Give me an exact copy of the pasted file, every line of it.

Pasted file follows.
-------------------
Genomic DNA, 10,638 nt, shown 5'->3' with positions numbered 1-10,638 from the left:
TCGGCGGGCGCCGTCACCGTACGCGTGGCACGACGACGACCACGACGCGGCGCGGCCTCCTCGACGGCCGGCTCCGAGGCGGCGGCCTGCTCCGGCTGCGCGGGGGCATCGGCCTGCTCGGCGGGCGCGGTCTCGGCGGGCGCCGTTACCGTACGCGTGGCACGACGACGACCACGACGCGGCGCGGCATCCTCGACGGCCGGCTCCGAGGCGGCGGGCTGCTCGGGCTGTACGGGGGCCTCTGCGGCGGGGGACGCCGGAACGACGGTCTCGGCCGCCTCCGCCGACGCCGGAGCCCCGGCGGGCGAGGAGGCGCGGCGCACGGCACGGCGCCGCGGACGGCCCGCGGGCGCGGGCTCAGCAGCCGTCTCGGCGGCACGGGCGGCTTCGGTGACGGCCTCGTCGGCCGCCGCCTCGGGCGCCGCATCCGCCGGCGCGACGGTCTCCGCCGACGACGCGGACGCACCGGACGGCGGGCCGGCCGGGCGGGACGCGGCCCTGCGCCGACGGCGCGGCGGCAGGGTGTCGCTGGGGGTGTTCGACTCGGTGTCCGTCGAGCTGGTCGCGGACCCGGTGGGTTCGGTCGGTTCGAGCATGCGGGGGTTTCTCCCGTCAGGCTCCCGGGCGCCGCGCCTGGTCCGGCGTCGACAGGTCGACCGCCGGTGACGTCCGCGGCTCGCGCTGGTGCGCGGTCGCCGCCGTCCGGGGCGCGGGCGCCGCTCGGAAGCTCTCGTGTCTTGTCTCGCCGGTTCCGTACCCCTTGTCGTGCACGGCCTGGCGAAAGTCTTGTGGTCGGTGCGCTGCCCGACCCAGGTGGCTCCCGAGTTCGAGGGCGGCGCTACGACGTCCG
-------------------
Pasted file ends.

Genomic DNA, 10,638 nt, shown 5'->3' with positions numbered 1-10,638 from the left:
TCGGCGGGCGCCGTCACCGTACGCGTGGCACGACGACGACCACGACGCGGCGCGGCCTCCTCGACGGCCGGCTCCGAGGCGGCGGCCTGCTCCGGCTGCGCGGGGGCATCGGCCTGCTCGGCGGGCGCGGTCTCGGCGGGCGCCGTTACCGTACGCGTGGCACGACGACGACCACGACGCGGCGCGGCATCCTCGACGGCCGGCTCCGAGGCGGCGGGCTGCTCGGGCTGTACGGGGGCCTCTGCGGCGGGGGACGCCGGAACGACGGTCTCGGCCGCCTCCGCCGACGCCGGAGCCCCGGCGGGCGAGGAGGCGCGGCGCACGGCACGGCGCCGCGGACGGCCCGCGGGCGCGGGCTCAGCAGCCGTCTCGGCGGCACGGGCGGCTTCGGTGACGGCCTCGTCGGCCGCCGCCTCGGGCGCCGCATCCGCCGGCGCGACGGTCTCCGCCGACGACGCGGACGCACCGGACGGCGGGCCGGCCGGGCGGGACGCGGCCCTGCGCCGACGGCGCGGCGGCAGGGTGTCGCTGGGGGTGTTCGACTCGGTGTCCGTCGAGCTGGTCGCGGACCCGGTGGGTTCGGTCGGTTCGAGCATGCGGGGGTTTCTCCCGTCAGGCTCCCGGGCGCCGCGCCTGGTCCGGCGTCGACAGGTCGACCGCCGGTGACGTCCGCGGCTCGCGCTGGTGCGCGGTCGCCGCCGTCCGGGGCGCGGGCGCCGCTCGGAAGCTCTCGTGTCTTGTCTCGCCGGTTCCGTACCCCTTGTCGTGCACGGCCTGGCGAAAGTCTTGTGGTCGGTGCGCTGCCCGACCCAGGTGGCTCCCGAGTTCGAGGGCGGCGCTACGACGTCCG